J Dermatol 1989 Dec;16(6):429-42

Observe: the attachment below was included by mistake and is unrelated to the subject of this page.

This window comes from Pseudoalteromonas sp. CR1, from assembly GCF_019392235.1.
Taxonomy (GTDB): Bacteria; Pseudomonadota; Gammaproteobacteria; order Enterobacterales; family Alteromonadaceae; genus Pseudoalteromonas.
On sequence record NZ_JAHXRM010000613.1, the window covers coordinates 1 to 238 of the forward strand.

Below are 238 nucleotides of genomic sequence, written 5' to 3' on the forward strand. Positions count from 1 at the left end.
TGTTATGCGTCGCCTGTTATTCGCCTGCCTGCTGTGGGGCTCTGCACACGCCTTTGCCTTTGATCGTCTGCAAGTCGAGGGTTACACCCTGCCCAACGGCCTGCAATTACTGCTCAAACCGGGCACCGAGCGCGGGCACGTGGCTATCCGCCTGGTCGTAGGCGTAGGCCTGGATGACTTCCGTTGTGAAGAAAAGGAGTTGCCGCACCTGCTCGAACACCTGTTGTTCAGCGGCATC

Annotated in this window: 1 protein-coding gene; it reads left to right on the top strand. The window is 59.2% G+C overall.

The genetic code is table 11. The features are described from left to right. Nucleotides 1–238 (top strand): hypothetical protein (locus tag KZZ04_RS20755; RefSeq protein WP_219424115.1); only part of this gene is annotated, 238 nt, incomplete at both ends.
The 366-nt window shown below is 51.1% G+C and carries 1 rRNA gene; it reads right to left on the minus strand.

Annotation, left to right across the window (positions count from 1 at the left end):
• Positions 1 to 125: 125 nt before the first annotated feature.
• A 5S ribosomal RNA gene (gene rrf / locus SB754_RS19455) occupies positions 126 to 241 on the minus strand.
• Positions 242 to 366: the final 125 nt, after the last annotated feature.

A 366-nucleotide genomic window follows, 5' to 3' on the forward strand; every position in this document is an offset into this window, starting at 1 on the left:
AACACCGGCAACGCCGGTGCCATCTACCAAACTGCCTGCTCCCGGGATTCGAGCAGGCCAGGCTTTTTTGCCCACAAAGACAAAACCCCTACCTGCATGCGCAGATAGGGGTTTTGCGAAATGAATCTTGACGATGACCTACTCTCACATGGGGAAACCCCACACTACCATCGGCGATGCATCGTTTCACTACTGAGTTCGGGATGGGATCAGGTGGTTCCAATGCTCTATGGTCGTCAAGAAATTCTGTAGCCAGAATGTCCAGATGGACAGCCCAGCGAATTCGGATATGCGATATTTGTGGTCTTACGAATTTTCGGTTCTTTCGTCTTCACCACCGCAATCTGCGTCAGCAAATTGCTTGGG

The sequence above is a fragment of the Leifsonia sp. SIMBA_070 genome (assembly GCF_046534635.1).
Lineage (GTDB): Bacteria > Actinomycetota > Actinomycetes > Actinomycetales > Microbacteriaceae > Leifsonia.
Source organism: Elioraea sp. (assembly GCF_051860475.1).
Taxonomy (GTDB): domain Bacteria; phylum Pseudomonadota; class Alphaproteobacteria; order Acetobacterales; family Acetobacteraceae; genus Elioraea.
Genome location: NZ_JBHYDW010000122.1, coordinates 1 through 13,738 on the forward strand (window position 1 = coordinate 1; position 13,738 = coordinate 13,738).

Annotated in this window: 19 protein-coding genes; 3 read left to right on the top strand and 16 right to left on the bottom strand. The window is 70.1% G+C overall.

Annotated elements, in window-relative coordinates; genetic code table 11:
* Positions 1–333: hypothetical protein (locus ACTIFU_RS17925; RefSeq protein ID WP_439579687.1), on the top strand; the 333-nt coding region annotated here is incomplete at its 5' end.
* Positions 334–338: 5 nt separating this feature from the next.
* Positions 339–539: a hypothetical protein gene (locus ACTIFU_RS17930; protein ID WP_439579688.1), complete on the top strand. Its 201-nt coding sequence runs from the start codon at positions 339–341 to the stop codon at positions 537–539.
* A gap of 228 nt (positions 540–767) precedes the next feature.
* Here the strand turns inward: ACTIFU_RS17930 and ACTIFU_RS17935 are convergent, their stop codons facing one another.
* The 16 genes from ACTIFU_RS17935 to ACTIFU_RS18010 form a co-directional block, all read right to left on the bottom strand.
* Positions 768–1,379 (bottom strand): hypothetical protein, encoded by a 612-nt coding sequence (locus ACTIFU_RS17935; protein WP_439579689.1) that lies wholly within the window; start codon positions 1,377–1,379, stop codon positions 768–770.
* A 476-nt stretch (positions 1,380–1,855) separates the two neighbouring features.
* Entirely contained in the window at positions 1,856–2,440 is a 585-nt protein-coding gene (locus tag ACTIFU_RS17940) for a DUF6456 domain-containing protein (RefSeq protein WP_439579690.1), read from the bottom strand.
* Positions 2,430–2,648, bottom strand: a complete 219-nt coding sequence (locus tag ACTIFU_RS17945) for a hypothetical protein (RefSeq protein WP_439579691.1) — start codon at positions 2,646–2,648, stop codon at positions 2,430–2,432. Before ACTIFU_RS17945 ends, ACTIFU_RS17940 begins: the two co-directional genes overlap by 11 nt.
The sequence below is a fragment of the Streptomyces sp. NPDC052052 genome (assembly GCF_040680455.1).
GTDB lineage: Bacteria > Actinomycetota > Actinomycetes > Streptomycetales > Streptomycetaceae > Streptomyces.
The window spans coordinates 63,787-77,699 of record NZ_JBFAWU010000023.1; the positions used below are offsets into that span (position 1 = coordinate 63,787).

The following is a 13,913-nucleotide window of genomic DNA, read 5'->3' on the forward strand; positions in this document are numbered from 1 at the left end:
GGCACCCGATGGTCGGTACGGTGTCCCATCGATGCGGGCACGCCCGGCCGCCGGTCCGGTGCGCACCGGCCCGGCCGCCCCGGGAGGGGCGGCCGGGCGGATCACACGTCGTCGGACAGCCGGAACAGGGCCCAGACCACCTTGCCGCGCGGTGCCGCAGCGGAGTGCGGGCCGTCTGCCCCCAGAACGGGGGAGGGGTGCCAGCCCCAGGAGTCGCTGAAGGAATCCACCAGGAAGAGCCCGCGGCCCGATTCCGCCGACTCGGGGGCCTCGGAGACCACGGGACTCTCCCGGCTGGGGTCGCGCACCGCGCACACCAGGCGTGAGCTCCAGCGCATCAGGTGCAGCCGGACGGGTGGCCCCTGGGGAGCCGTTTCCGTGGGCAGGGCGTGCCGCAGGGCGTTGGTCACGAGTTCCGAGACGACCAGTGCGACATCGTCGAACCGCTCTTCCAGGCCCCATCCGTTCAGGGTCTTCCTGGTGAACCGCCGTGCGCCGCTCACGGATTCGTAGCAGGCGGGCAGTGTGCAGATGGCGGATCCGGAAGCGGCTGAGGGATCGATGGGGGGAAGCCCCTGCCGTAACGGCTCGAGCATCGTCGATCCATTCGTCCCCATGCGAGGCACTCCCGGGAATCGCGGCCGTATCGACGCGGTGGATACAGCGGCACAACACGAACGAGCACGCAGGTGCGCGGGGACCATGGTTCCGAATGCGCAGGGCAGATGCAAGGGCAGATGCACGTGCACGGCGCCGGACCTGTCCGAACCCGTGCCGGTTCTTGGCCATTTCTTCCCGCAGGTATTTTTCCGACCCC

Twenty cases diagnosed as cutaneous polyarteritis nodosa (CPN) and confirmed by skin biopsy over the last 17 years were reviewed in our department. Based upon their clinical features, laboratory findings, and long-term observation of the disease course, they were divided into three groups. 1) Group 1 comprised 16 cases which were classified as the mild cutaneous form. The disease was confined to the skin with occasional involvement of peripheral nerves and skeletal muscles of the affected extremity. They generally followed a benign course. 2) Group 2 comprised 2 cases classified as the severe form. Despite severe clinical manifestations and several abnormal laboratory findings, the disease was limited to the skin, muscles, and peripheral nerves without any visceral involvement over follow-up periods of 11 years and 5 years, respectively. 3) Group 3 comprised 2 cases of the progressive form; in these the disease had begun with a cutaneous lesion and progressed to the systemic form after 19 and 18 year periods of recurrent episodes of cutaneous lesions, respectively. One died of gastrointestinal bleeding. In group 3, serum antinuclear antibodies and rheumatoid factor were positive. The autoimmune mechanism seems to play a role in this group. It is clear from the results of this study that not all patients whose vasculitic lesions are apparently limited to the skin remain in a benign course. Long-term follow-up is essential.